I dream of teaching high school history and introducing people to the ways in which the world was very different in a time before our own.  I dream of teaching college history and opening students eyes to the ways in which the past still influences and shapes our world and our culture now.  I dream of giving tours through a museum in Chicago or Indianapolis or DC with a staff ID badge clipped to my waist.

I dream of working here in DC to help change the educational policies of various states.  I dream of running archaeological digs in the Southwest with aspiring university students.  I dream of working in a forensic anthropology lab, and helping to bring the dead home to their families.

My biggest dream though, the one I play closest to the chest, the one I keep alive when all the other dreams temporarily burn out, is the camp.  I dream of owning and running a history summer camp for kids, a place for them to discover what it was like to be a member of a society far removed from them.  Some American history units, some ancient history units, some renaissance history units.  I have starts planned, like doing the kinds of tasks a kid their own age would do at that time, learning to do some of the basic things people did, like sew their own clothes, carve their own furniture (we’d probably use clay and get a demonstration from someone old enough to handle the knives), or mold your own plates, depending on the time and place.  But because I will never give up my writing dream, I would also have the kids take what they learned, and write a story about it.  Write some historical fiction.  Writing is a good skill for kids to have, and their grammar is improved the more they work at it.  In writing historical fiction they would also have to synthesize what they’ve learned and put themselves in someone else’s shoes, which increases analytical thinking and empathy.  It’s a win-win.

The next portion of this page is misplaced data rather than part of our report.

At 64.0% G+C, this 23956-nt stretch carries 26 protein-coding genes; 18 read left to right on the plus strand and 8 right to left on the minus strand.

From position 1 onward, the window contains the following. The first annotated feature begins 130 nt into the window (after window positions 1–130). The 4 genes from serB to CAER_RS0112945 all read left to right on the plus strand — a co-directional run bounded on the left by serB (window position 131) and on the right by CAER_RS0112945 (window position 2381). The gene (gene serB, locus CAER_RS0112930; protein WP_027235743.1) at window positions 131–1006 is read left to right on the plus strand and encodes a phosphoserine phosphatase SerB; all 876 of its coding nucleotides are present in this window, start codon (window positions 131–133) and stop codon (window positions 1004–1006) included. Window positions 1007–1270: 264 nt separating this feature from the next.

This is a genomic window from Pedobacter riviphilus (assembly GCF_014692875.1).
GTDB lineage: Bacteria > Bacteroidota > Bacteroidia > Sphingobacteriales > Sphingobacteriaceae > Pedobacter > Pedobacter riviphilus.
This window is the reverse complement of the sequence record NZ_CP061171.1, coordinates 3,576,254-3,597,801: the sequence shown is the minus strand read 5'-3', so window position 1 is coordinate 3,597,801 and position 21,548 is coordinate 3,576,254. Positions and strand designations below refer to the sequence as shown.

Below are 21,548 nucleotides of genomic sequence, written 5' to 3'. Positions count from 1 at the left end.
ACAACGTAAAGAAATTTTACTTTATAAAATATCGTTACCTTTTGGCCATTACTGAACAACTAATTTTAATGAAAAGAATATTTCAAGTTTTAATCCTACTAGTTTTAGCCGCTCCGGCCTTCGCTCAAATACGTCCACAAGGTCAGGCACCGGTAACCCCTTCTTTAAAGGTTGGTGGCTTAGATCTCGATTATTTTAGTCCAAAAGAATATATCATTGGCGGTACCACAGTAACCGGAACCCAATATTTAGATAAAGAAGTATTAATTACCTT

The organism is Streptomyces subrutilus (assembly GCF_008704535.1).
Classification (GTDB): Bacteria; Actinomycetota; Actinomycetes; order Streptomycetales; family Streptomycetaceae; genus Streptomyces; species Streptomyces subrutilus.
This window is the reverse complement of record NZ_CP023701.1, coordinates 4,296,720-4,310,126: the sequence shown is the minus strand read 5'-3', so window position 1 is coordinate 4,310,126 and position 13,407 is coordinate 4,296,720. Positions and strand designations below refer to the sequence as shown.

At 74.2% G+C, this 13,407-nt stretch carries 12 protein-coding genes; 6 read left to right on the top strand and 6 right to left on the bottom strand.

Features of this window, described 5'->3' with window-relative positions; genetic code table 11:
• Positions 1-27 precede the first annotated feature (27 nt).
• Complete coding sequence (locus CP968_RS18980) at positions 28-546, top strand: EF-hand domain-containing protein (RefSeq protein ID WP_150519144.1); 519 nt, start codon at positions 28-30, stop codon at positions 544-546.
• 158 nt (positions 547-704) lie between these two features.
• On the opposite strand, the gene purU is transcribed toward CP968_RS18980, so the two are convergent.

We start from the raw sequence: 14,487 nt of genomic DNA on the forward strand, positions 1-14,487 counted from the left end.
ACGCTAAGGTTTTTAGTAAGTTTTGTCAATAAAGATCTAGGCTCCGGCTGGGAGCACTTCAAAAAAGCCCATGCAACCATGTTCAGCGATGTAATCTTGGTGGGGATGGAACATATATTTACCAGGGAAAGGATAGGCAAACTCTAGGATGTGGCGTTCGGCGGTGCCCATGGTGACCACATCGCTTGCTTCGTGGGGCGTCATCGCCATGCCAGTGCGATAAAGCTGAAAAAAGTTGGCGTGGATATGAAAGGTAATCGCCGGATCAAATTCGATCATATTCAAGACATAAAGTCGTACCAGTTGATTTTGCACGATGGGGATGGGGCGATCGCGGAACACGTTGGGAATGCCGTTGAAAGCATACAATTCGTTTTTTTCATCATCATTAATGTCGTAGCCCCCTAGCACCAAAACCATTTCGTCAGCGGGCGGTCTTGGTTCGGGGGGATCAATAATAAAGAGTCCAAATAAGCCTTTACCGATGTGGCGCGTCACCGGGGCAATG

That’s my biggest dream.  That’s the one I hold onto closest and tightest.  Does that mean I want it most?  I don’t know.  I want them all.  I want to do everything and experience every field.
As for my next steps, right now I’m just focusing on keeping my grades up this semester, graduating as planned, and finding a job in DC.

A lot of my generation is floundering with regard to dream jobs.  There are a lot of depressing stories out there about that.  But then there are positive morale-boosting, motivational stories, like this one.